When we woke up we decided to check out the new Target. Yes, Target. Mostly because I wanted to get a Hawaii shirt and I didn't care if it was from a little vendor or not. Plus, I thought some "aqua socks" or flip-flops would be really nice since the sand and rocks could be a bit rough on my delicate little feetsies. Good plan! Target was nice and cool -- and familiar, which is astonishingly comforting for some reason. Anyway, we walked in, felt at home and while I found my shoes and a shirt, Julia started looking through her clothes. Since this was a new Target (literally a week old), they had everything in stock and she found about a dozen items to try on. Anyway, at the end of our little trip, she'd picked out five (or so) outfits and I had my shirt, shoes, and some new sunglasses. It was fun. (Julia even had to send some of her old clothes home with me because they wouldn't fit in her bags once she put the new stuff in!)

We'd decided to see Harry Potter and the Half-Blood Prince and we had a little time before that started, so we had sushi at a new restaurant (Genki Sushi, a branch of which is in Seattle somewhere apparently), and it was excellent. We really enjoyed it. Then we went to see the movie, which we also both really liked. Afterward we headed back up the mountain to read for a while and then sack out.

More soon!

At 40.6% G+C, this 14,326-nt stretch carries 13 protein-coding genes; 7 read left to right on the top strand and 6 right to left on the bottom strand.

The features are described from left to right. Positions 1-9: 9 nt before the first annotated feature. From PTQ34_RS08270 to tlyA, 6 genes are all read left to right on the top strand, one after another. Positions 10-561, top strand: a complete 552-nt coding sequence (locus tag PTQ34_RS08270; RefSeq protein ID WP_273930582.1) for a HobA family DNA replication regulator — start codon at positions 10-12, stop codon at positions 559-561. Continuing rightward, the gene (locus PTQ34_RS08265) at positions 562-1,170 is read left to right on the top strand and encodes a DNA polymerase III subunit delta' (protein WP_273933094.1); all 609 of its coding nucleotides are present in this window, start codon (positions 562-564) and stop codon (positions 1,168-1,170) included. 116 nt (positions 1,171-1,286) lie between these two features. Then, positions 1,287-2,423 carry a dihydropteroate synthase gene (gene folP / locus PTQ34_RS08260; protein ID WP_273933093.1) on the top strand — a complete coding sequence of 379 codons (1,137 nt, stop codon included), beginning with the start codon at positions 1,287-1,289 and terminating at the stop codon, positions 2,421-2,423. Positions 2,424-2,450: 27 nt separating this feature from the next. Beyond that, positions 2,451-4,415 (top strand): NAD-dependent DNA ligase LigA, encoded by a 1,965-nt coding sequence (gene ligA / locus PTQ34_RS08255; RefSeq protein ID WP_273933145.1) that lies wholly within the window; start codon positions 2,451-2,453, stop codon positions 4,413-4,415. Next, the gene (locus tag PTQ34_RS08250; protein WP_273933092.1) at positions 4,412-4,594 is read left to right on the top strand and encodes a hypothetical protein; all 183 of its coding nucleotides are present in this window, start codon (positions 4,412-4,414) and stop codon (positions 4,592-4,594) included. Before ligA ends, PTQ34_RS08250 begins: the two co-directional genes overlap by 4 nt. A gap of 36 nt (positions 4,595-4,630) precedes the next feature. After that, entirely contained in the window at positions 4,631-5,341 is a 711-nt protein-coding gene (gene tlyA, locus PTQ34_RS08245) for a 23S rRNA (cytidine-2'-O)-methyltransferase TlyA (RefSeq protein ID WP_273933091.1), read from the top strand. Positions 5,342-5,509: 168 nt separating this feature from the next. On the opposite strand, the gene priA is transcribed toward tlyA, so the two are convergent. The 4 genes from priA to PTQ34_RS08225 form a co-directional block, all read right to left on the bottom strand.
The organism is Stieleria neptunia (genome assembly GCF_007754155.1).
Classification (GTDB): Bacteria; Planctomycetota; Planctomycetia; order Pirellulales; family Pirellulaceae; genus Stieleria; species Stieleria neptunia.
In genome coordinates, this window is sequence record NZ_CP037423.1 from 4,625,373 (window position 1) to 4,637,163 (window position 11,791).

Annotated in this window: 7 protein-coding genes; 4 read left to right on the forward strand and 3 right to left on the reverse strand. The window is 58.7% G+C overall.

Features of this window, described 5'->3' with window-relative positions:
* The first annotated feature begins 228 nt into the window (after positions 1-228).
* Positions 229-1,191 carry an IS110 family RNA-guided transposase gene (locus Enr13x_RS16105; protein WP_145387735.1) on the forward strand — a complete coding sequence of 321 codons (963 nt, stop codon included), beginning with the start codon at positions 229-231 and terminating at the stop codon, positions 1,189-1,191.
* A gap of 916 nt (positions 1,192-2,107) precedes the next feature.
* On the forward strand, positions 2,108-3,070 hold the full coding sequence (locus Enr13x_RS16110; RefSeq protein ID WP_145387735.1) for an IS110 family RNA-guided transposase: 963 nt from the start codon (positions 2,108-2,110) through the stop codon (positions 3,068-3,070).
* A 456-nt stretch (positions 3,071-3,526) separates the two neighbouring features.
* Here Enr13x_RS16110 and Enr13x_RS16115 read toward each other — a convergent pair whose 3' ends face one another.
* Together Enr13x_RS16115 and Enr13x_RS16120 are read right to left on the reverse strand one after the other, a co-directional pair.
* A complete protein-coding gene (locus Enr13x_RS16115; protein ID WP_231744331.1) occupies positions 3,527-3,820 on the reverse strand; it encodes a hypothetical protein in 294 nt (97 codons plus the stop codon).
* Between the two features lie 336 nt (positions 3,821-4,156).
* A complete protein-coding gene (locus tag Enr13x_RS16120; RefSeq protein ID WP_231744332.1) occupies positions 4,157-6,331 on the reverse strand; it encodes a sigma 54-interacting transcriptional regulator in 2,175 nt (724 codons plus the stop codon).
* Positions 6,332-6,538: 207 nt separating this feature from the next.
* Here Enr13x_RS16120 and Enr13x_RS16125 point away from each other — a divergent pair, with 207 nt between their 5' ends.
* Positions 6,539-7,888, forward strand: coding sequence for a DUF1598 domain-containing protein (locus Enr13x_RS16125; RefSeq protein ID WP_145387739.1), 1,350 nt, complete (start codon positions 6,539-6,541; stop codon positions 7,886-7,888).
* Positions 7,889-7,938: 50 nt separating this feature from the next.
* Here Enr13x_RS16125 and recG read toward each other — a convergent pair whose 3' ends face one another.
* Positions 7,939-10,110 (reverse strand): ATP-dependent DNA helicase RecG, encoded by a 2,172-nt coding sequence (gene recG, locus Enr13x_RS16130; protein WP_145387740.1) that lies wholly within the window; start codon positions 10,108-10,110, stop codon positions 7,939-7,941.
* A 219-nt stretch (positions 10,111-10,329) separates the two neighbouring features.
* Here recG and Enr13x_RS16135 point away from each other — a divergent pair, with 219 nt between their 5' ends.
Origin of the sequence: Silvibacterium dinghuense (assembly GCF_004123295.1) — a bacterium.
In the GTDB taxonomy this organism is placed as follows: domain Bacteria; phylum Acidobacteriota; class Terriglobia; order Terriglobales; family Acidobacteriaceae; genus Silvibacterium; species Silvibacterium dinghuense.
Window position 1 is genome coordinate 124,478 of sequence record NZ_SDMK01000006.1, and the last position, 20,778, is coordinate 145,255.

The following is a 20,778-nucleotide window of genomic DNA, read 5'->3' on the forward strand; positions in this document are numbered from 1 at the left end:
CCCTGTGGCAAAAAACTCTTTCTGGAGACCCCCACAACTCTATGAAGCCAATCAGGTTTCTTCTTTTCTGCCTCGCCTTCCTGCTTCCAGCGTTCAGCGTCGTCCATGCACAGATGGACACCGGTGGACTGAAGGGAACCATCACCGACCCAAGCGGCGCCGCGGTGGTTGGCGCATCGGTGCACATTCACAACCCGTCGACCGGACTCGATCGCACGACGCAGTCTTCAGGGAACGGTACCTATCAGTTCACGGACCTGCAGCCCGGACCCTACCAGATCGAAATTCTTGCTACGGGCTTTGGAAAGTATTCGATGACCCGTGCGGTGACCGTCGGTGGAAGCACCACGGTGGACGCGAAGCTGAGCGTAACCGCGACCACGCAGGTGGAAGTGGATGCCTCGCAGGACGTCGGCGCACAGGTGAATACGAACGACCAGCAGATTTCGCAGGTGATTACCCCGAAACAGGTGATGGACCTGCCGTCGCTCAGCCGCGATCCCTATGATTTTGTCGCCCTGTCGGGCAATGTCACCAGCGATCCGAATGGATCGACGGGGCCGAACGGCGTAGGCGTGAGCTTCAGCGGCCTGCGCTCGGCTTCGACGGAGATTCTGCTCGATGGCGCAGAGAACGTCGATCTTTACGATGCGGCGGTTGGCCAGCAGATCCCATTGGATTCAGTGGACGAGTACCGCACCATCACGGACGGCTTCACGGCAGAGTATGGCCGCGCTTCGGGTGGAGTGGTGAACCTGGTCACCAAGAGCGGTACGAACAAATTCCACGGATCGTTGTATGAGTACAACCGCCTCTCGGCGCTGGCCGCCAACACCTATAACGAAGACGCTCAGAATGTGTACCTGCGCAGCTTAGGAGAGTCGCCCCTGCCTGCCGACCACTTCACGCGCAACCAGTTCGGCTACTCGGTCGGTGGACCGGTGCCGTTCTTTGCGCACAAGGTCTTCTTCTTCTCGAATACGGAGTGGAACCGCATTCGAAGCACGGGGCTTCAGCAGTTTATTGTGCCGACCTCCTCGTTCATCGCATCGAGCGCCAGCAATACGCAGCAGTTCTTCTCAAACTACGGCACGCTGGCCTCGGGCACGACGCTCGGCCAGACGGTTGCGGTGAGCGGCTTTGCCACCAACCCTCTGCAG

Sunday, August 16, 2009

The Honeymoon, Part IV

Due to some uncomfortable sunburns we didn't sleep well, so we sort of slept in and lazed a bit. Julia felt a little sick, too, so we took it easy, read a tourist book about the island, ate a bit of cereal, and I finished reading my book (Five Hundred Years After by Steven Brust).

Once we were up and moving in earnest we had a late breakfast at and excellent little bakery/cafe called Buns in the Sun. It was perfect and I think we ate there every remaining morning. Near the bakery was a drug store, so we picked up some aloe skin gel to treat our burns. It felt cold, but goooood.

During the trips we'd made south of the city we'd seen an ethnobotanical garden and decided to check it out. We looked at their gift shop, walked around the garden on the paths (and marveled at the number of geckos there were), and saw a number of interesting native plants, but the bugs kept attacking Julia, so we cleared out quick.

Down the road a bit farther was a turnoff to the painted church we'd read about. It was built in 1899 by Father John Velghe and was his attempt to tell his Hawaiian parishoners the stories of the bible since most of them couldn't read. It was interesting, but what Julia and I liked more than the church were its grounds. They were covered in flowers -- most of which were huge and lovely. We took a number of pictures, some of which you can see in the Flickr badge to the right.